Tropical Oatmeal

We eat a lot to steel cut oats. Though primarily thought of as breakfast food, they end up in a lot of other dishes in our repertoire. They’re nutritious and delicious when prepared well. Far tastier than their pre-cooked, rolled counterparts. While we really never tire of the straightforward flavors of the oats, our breakfast bowls have morphed over the years into something entirely different from the bowls of mush we grew up on. The oats’ neutral, nutty flavor opens them up to endless flavor pairings and we’re having fun experimenting with them.

Bananas are another pantry staple. And they regularly get to an overripe stage that renders them total mush, destined to the freezer to become sweetener for future smoothies. But the good ones often find their way into a bowl of breakfast oats along with toasted walnuts or almonds. Their natural sugars and creamy texture are ideally suited to a bowl of porridge.

We recently used overripe banana to sweeten a batch of oatmeal. Added to the pot at the beginning of the cooking process, the bananas break down into a sweet sauce that scents the oats with a subtle tropical fruitiness. No added sugar necessary. We garnished the bowl with toasted pecans, a big dollop of Greek yogurt and a sprinkle of toasted coconut. The result was amazing!

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Tropical Oatmeal
serves 2 

1 tablespoon butter
1/2 cup steel cut oatmeal
1 bay leaf
1 small cinnamon stick (or 1/4 teaspoon ground cinnamon)
pinch of salt
2 cups hot water
1 ripe banana
1/4 cup greek yogurt
1/4 chopped fresh pineapple
2 tablespoon chopped walnuts
1 tablespoon desiccated coconut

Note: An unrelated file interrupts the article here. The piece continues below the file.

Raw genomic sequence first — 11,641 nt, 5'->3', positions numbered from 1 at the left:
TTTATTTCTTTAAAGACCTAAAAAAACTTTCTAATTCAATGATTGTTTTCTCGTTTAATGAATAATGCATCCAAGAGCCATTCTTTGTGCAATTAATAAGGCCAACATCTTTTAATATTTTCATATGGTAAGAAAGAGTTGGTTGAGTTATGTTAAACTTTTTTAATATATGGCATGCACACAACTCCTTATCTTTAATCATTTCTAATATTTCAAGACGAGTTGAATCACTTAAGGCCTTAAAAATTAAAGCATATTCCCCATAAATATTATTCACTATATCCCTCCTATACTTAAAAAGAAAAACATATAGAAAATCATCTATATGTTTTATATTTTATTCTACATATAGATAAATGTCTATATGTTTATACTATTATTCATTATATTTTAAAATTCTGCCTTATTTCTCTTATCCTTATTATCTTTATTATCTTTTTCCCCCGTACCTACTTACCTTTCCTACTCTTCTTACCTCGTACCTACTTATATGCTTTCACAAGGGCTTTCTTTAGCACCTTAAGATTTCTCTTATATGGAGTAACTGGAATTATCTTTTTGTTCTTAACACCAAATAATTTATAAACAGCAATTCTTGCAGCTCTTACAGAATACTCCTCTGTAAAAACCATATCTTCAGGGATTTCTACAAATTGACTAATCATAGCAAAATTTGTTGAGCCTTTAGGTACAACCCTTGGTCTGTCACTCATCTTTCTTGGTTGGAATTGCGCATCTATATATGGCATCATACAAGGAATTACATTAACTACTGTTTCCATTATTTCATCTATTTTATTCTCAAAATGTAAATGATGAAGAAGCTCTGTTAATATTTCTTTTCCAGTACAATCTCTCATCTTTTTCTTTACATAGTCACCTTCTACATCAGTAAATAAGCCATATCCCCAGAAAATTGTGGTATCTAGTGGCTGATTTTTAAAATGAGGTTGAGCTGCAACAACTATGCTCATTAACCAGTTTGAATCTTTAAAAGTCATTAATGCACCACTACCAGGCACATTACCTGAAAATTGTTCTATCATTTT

Place a pan over medium heat and add the butter. Once the butter has melted, add the steel cut oats and gently toast for 2-3 minutes, stirring constantly. Add bay leaf, cinnamon and salt. Add the hot water carefully (the water will sputter). Stir until everything is mixed. At this point you can turn off the heat and allow to sit over night.

The next  morning, return the pan to heat and cook adding the banana and a little water, if necessary. Cook for about 5 minutes or until creamy.

In a small sauté pan, over medium low heat, gently toast the walnuts for 2-3 minutes before adding the desiccated coconut. Toast for an additional 30 seconds to 1 minute. Do not look away from the pan because the coconut toasts very fast and will burn if left on the heat for more than a minute or two.

Serve the oatmeal in a warmed bowl and top with greek yogurt, pineapple, and toasted walnuts and coconut (or any other fruity, nutty combination). Enjoy!

5 thoughts on “Tropical Oatmeal

  1. One word: YUM.

    Leave it to you gents to take something boring and give it tropical zest.

    Oh . . . that was more than one word. Whatever. Pass the coconut.

    Liked by 1 person

  2. Did you mix two recipes? There’s no bay leaf or cinnamon in the ingredient list. Also, when I’ll make the tropical recipe, I’ll use coconut oil instead of butter. Might even do it for breakfast now without the overnight soak. What do you think?

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    • Oops! Thank you for bringing the recipe goof to our attention!! We omitted the cinnamon stick and bay leaf quite by accident. We just corrected that in the post. As for the use of coconut oil in place of butter, that sounds delicious and just like something we might try. But, we do love the taste of toasty, browned butter – in everything!

      Cheers!

      Like

  3. Follow up: This did inspire me to try the oats, which tend to sit in my pantry. I used a heaping spoonful of coconut oil, cooked one firm-ripe, frozen banana, sliced, in the oil, then added the oats a minute later. Added the water, turned it to low and cooked it for an hour. It took a long time to absorb all the water. Then we added toasted coconut on top. I didn’t add the yogurt, preferring to stay with the tropical flavor. It was really good. Thanks.

    > >

    Liked by 1 person

Food for thought.

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